The proposed radar station in Sri Lanka, as reported by the Economic Times, has the potential to monitor not only the activities of the Indian Navy but also critical strategic assets in southern India, such as the Kudankulam and Kalpakkam nuclear power plants.

The Kudankulam and Kalpakkam plants are major sources of India’s nuclear energy and the potential of their disruption due to any hostile action poses a serious threat to India’s energy security.

Moreover, the radar station could also track the activities of the US military base at Diego Garcia, which is a vital asset for the US in the region.

Any surveillance or interference with the activities of this base would be viewed as a direct threat to the national security of the United States, and could have serious implications for regional stability.

The fact that China is involved in the construction and operation of this radar station has only added to the already tense geopolitical atmosphere in the Indian Ocean region. China’s increasing presence in Sri Lanka and Myanmar has long been a source of speculation and controversy, with India viewing them as a crucial part of China’s strategy to undermine its influence in the region.

Indian media has churned out countless articles alleging China’s involvement in various developments in these nations, adding to the already tense geopolitical atmosphere.

If China has nothing to hide, then why can’t the publicly disclose its relationship with Myanmar and Sri Lanka? India has every right to defend itself against the treacherous China.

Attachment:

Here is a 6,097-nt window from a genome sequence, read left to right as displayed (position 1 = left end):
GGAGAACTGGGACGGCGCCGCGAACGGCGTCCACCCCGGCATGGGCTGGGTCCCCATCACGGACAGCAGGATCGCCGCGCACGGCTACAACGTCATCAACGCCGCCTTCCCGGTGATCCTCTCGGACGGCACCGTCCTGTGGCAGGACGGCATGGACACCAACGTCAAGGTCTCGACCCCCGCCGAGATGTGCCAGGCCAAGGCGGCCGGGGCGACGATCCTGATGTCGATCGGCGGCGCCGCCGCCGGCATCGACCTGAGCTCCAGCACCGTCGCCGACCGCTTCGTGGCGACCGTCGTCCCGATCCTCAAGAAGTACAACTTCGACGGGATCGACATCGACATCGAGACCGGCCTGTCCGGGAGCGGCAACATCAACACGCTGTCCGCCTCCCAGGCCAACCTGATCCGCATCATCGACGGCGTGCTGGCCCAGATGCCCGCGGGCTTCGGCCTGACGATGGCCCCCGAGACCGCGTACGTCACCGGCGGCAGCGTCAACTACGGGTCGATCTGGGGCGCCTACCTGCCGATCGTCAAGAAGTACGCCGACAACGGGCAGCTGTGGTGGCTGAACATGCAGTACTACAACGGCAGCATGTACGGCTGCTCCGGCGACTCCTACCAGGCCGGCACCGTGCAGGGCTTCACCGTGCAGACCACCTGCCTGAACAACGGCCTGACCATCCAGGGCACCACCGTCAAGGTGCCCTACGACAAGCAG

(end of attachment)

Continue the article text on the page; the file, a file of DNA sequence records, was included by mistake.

As relations between Myanmar’s military and China warmed in the 1980s, reports emerged speculating that Myanmar would become a “satellite” or “client state” of China.

The large number of arms sales from China to the Myanmar junta, as well as references to Chinese military bases in Myanmar in media, academic literature, and books, only fueled this perception.

These actions by China only serve to heighten regional tensions and threaten the stability of the Indian Ocean region.

China, Myanmar, and Sri Lanka have failed to provide detailed information about their developing ties, despite the importance of these relationships and the involvement of regional and international actors.

Instead of clarifying matters, the parties involved have issued vague press releases that reveal little about the specifics of their economic agreements or the precise nature of their defense links.

Furthermore, there is little understanding of the Myanmar junta’s strategic intentions beyond their apparent fear of foreign military intervention to restore democracy and their overall sense of insecurity.

The wrong message has been sent to the global order.

If China has nothing to hide, then why can’t the publicly disclose its relationship with Myanmar and Sri Lanka? India has every right to defend itself against the treacherous China.

Publish Date : 03 May 2023 11:09 AM